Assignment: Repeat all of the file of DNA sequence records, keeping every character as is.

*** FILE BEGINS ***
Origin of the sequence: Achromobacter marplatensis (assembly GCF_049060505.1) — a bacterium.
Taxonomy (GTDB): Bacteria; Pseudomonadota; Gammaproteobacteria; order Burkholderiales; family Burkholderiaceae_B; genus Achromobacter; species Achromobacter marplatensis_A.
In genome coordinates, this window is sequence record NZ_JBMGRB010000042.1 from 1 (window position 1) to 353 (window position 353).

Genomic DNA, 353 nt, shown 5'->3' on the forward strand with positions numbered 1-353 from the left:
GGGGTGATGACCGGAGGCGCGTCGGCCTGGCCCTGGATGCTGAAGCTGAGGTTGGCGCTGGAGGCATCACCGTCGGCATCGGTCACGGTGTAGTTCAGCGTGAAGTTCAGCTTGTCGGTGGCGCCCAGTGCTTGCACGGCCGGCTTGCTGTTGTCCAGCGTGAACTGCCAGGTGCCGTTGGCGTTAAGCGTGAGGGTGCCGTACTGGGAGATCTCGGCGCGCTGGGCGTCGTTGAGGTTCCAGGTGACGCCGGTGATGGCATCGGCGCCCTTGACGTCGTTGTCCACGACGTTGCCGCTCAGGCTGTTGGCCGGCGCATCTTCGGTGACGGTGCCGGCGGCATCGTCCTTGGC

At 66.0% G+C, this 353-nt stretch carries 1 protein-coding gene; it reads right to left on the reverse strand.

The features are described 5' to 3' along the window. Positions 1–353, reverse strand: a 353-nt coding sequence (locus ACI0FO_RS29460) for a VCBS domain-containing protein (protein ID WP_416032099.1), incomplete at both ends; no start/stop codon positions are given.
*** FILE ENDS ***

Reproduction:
Origin of the sequence: Achromobacter marplatensis (assembly GCF_049060505.1) — a bacterium.
Taxonomy (GTDB): Bacteria; Pseudomonadota; Gammaproteobacteria; order Burkholderiales; family Burkholderiaceae_B; genus Achromobacter; species Achromobacter marplatensis_A.
In genome coordinates, this window is sequence record NZ_JBMGRB010000042.1 from 1 (window position 1) to 353 (window position 353).

Genomic DNA, 353 nt, shown 5'->3' on the forward strand with positions numbered 1-353 from the left:
GGGGTGATGACCGGAGGCGCGTCGGCCTGGCCCTGGATGCTGAAGCTGAGGTTGGCGCTGGAGGCATCACCGTCGGCATCGGTCACGGTGTAGTTCAGCGTGAAGTTCAGCTTGTCGGTGGCGCCCAGTGCTTGCACGGCCGGCTTGCTGTTGTCCAGCGTGAACTGCCAGGTGCCGTTGGCGTTAAGCGTGAGGGTGCCGTACTGGGAGATCTCGGCGCGCTGGGCGTCGTTGAGGTTCCAGGTGACGCCGGTGATGGCATCGGCGCCCTTGACGTCGTTGTCCACGACGTTGCCGCTCAGGCTGTTGGCCGGCGCATCTTCGGTGACGGTGCCGGCGGCATCGTCCTTGGC

At 66.0% G+C, this 353-nt stretch carries 1 protein-coding gene; it reads right to left on the reverse strand.

The features are described 5' to 3' along the window. Positions 1–353, reverse strand: a 353-nt coding sequence (locus ACI0FO_RS29460) for a VCBS domain-containing protein (protein ID WP_416032099.1), incomplete at both ends; no start/stop codon positions are given.